The move comes after the Port of Seattle Commissioners approved a recommendation at their meeting on December 15. The funds will be dispersed by the end of January.
Continue reading Ten Non-Profits Receive Grants From Port of Seattle’s South King County Fund to Improve COVID-19 Economic Recovery
by Andrew Engelson
In an online press briefing on Friday, Nov. 20, Dr. Jeff Duchin, Health Officer for Public Health — Seattle and King County (PHSKC) reported that cases of COVID-19 and hospitalizations across the county have spiked in the past two weeks. In response, the County’s top health official made an urgent plea to residents to strictly limit social gatherings in advance of Thanksgiving and the holiday season.
Continue reading COVID-19 Cases Surging in King County, With South End Continuing to Be Hardest Hit
by Carolyn Bick
A new, free walk-up COVID-19 testing site will open in South King County’s Highline College, Public Health – Seattle & King County announced in a press release on Nov. 19.
Continue reading New Test Site to Open in Highline, As Cases in South King County Skyrocket
by Erica C. Barnett
(This article was originally published by PubliCola and has been reprinted under an agreement.)
On Thursday, the King County Council shelved a proposal by North Seattle Councilmember Rod Dembowski that would have kept 47,000 hours of bus service inside Dembowski’s district after the Northgate light rail station opens next year. The proposal came in the form of a budget proviso, or restriction on spending, that would have withheld $5.4 million in funding for King County Metro unless the bus service went to North King County.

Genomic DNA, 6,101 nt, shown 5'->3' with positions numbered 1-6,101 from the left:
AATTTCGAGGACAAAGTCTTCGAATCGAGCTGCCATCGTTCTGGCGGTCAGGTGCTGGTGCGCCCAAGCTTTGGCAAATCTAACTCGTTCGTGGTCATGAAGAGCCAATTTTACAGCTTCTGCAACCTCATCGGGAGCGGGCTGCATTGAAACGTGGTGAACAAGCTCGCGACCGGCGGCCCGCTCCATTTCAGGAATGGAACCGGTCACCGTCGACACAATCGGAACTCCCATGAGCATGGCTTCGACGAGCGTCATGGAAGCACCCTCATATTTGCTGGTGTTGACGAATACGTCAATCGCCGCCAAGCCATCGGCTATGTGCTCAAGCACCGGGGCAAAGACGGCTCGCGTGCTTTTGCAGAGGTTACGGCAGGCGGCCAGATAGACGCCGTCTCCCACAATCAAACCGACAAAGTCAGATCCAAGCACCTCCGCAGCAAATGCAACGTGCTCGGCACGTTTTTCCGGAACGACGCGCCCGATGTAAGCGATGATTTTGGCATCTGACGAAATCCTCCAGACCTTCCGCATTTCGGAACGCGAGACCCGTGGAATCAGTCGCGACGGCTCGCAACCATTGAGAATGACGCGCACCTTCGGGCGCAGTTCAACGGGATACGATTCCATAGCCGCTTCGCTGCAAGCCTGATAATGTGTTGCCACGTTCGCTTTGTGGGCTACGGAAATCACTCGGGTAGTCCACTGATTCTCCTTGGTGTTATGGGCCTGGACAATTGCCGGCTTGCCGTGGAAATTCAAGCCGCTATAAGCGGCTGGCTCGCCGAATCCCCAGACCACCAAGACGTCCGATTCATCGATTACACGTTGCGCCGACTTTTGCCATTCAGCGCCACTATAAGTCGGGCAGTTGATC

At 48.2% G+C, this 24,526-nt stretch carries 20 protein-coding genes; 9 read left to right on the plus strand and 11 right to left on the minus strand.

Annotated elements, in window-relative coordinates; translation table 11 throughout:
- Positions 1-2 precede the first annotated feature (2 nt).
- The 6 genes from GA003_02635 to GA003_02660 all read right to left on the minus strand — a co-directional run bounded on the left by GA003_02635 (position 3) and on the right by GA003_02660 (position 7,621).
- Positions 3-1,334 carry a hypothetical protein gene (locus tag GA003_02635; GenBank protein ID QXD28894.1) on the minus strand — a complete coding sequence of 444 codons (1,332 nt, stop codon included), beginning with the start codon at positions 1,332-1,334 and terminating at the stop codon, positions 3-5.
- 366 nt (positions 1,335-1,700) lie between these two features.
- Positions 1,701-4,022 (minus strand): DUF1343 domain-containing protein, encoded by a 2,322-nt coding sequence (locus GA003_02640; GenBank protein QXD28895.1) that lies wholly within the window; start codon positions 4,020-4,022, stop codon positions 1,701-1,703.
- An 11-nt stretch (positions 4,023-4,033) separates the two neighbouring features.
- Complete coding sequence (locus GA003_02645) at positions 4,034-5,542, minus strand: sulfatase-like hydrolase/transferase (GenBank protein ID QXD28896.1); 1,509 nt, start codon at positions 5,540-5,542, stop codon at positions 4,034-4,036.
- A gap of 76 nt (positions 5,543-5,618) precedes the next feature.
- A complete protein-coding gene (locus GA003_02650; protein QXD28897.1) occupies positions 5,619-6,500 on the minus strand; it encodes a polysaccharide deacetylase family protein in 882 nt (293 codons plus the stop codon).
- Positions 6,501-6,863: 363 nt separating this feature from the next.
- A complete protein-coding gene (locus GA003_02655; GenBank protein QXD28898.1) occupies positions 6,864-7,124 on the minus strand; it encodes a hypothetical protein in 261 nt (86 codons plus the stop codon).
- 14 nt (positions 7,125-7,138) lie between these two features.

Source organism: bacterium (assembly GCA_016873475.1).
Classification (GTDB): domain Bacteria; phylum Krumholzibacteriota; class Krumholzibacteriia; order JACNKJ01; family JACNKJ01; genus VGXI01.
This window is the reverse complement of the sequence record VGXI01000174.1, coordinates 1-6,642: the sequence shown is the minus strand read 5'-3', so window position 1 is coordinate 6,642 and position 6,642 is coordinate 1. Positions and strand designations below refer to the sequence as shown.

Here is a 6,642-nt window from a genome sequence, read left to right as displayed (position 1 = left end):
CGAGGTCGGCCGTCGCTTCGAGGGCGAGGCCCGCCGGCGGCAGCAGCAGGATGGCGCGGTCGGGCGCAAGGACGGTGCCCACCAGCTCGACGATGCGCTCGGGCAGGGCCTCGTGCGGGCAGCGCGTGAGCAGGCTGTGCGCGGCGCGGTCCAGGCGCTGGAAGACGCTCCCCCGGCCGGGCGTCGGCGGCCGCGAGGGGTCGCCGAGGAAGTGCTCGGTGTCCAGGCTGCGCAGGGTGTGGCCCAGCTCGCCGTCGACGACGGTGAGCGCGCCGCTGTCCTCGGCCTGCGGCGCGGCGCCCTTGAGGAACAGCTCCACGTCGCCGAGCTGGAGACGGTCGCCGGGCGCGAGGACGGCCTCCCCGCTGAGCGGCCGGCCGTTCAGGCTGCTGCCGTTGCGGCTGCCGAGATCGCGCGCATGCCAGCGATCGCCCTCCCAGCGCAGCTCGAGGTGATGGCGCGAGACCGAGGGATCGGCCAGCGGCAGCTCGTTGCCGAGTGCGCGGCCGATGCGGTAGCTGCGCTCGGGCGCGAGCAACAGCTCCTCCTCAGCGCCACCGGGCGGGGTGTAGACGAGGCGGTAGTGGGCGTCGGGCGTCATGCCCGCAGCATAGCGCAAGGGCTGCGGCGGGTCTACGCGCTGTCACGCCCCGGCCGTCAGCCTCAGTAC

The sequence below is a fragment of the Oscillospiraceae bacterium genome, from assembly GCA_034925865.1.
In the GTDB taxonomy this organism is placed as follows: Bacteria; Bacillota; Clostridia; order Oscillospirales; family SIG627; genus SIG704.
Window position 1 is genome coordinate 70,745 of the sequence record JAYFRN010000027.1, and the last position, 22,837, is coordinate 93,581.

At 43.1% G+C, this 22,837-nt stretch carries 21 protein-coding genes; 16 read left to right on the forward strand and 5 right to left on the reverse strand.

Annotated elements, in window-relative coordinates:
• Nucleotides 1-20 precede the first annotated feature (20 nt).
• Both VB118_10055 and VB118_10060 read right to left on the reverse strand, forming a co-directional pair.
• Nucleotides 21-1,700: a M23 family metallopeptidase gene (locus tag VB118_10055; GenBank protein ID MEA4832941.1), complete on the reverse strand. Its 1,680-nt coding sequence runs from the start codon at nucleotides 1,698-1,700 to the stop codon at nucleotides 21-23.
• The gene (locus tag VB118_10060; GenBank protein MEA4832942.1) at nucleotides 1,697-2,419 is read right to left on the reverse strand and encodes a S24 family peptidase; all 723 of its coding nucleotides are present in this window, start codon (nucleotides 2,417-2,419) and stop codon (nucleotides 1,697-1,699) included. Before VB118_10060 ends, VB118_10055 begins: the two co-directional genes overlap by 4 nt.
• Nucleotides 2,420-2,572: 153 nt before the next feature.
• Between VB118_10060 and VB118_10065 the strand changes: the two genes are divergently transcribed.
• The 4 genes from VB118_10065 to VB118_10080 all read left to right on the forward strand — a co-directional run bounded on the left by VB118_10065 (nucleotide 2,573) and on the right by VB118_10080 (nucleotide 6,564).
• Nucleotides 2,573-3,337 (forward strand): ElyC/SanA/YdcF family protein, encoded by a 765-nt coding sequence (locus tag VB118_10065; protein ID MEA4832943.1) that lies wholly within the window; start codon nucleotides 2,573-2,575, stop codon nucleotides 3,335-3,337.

The hours will become available because King County Metro is shutting down its Route 41 bus line, which duplicates the light rail route. Instead of being redistributed throughout North Seattle to feed commuters to the new light rail line, as Dembowski proposed, those hours are likely to go to South King County, where King County Metro’s preliminary report on equity shows the need is greatest.
Continue reading King County Council Rejects Redundant Bus Line Funding in North End, Citing Equity Needs
by Carolyn Bick
In an effort to better support people who either are or may be infected with the novel coronavirus who would not be able to quarantine themselves at home without risking financial hardship, Public Health – Seattle & King County will be rolling out a financial support program for people infected with the novel coronavirus.
The program has not yet been formally announced, but Public Health – Seattle & King County (PHSKC) Health Officer Dr. Jeff Duchin briefly talked about it in a press conference on Nov. 6, as he was answering the Emerald’s question about the driving factors behind the rapid and concerning rise in COVID-19 cases in South King County, and how — aside from encouraging behavior modification — PHSKC plans to try to combat this rise.
Continue reading As COVID-19 Cases Skyrocket in South King County, PHSKC Plans to Unveil New Financial Relief Program
by Elizabeth Turnbull
While COVID-19 cases have increased in King County since the beginning of the month overall, South King County, one of the most diverse parts of the Seattle area, has recorded disproportionate numbers of cases.
Whereas 3.2% of all tests in King County come back positive for the novel coronavirus, simply looking at the map of positive tests in the county on King County’s Daily COVID-19 Outbreak Summary webpage (you must choose the “Geography tab” in the dashboard to view the map) will show you that these numbers increase the more you travel south. For example, overall positivity rates in Auburn stand at 8.4% and of individuals tested at the Auburn testing site at 2701 C Sreet Southwest, 12.8% of tests have come back positive since Sept. 1, according to a Seattle Times article.
Continue reading Why Is South King County Dealing With Higher Numbers of COVID-19 Cases Compared to Rest of County?